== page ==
Don’t Tell Me You Care, Show Me

(more character development do's and don'ts from my upcoming class)

Don’t… explain a character’s response to a situation—or to another character—when action would prove their response.

Especially don’t use internal dialogue to do the ALL work for you. This is cheating the reader from experiencing the hero/heroine’s reactions and coming to their own conclusion about what the hero/heroine is feeling or thinking. Internal dialogue should only tell the reader what they can’t see or know for themselves, such as secrets, memories or unexpected reactions.

Do… use body language and external dialogue to show how a character feels or thinks.

Actions speak louder than words. Character postures and actions more potently reveal if they are nervous, hurt, excited or dangerous. Since words can be false, most humans instinctively register actions in their subconscious to weigh truth.

When you pit actions against the reader's expectations, you can create especially tense situations.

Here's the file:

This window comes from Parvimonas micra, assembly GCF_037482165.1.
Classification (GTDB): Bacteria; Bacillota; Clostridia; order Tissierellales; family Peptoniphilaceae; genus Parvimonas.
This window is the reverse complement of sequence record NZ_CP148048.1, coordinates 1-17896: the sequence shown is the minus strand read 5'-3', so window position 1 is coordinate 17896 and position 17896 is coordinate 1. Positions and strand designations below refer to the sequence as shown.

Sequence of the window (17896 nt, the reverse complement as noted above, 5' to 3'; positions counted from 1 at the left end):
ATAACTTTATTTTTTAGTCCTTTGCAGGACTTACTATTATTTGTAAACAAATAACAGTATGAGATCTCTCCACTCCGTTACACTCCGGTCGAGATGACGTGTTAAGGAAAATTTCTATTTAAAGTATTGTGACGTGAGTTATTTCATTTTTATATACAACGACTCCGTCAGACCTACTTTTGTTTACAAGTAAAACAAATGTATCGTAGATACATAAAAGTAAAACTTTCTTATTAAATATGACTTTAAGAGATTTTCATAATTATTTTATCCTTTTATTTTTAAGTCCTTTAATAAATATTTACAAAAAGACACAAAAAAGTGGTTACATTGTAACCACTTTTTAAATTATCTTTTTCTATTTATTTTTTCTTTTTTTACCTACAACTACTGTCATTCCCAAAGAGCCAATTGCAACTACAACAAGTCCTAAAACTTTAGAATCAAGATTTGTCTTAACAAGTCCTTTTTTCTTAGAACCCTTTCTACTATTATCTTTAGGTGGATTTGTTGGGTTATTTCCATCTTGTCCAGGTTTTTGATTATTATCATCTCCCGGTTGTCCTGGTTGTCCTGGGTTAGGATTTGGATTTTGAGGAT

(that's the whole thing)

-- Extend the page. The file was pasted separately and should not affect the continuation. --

For example, a woman with her husband at a party may meet a handsome, sexy, powerful man. She may speak casually to him, as if he's no more important than the bartender. But if she’s attracted to the newcomer, she’ll likely open her chest or her body, bare her neck by pushing away her hair, dilate her pupils, touch her neck or rub her ankles together. She may even laugh at his bad jokes.

Her husband may start to insult the man as a power-play to hide his insecurity. But in the end, her navel will point at the man she wants to go home with. Same for the fellows; whichever man takes the posture of the gorilla—chest out, chin raised, back straightened to the point of being arched, jaw set—is likely claiming territory.